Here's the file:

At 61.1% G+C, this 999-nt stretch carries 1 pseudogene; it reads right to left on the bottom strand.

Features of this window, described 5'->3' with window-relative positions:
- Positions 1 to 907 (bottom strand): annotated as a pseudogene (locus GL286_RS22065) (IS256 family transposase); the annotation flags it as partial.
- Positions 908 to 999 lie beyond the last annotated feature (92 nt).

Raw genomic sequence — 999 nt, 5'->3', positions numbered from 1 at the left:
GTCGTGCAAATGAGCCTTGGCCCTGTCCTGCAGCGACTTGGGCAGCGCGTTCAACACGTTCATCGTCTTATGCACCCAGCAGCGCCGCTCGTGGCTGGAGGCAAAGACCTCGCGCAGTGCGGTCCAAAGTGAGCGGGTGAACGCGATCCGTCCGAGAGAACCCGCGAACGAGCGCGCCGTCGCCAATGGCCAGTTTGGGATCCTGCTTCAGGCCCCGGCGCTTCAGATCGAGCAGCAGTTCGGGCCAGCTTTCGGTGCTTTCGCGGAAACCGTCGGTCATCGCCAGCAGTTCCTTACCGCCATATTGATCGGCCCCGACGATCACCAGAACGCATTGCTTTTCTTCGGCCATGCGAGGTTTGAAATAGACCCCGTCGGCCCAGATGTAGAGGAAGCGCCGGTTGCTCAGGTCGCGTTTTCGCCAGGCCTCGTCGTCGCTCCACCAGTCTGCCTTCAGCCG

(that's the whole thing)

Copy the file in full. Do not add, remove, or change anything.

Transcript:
At 61.1% G+C, this 999-nt stretch carries 1 pseudogene; it reads right to left on the bottom strand.

Features of this window, described 5'->3' with window-relative positions:
- Positions 1 to 907 (bottom strand): annotated as a pseudogene (locus GL286_RS22065) (IS256 family transposase); the annotation flags it as partial.
- Positions 908 to 999 lie beyond the last annotated feature (92 nt).

Raw genomic sequence — 999 nt, 5'->3', positions numbered from 1 at the left:
GTCGTGCAAATGAGCCTTGGCCCTGTCCTGCAGCGACTTGGGCAGCGCGTTCAACACGTTCATCGTCTTATGCACCCAGCAGCGCCGCTCGTGGCTGGAGGCAAAGACCTCGCGCAGTGCGGTCCAAAGTGAGCGGGTGAACGCGATCCGTCCGAGAGAACCCGCGAACGAGCGCGCCGTCGCCAATGGCCAGTTTGGGATCCTGCTTCAGGCCCCGGCGCTTCAGATCGAGCAGCAGTTCGGGCCAGCTTTCGGTGCTTTCGCGGAAACCGTCGGTCATCGCCAGCAGTTCCTTACCGCCATATTGATCGGCCCCGACGATCACCAGAACGCATTGCTTTTCTTCGGCCATGCGAGGTTTGAAATAGACCCCGTCGGCCCAGATGTAGAGGAAGCGCCGGTTGCTCAGGTCGCGTTTTCGCCAGGCCTCGTCGTCGCTCCACCAGTCTGCCTTCAGCCG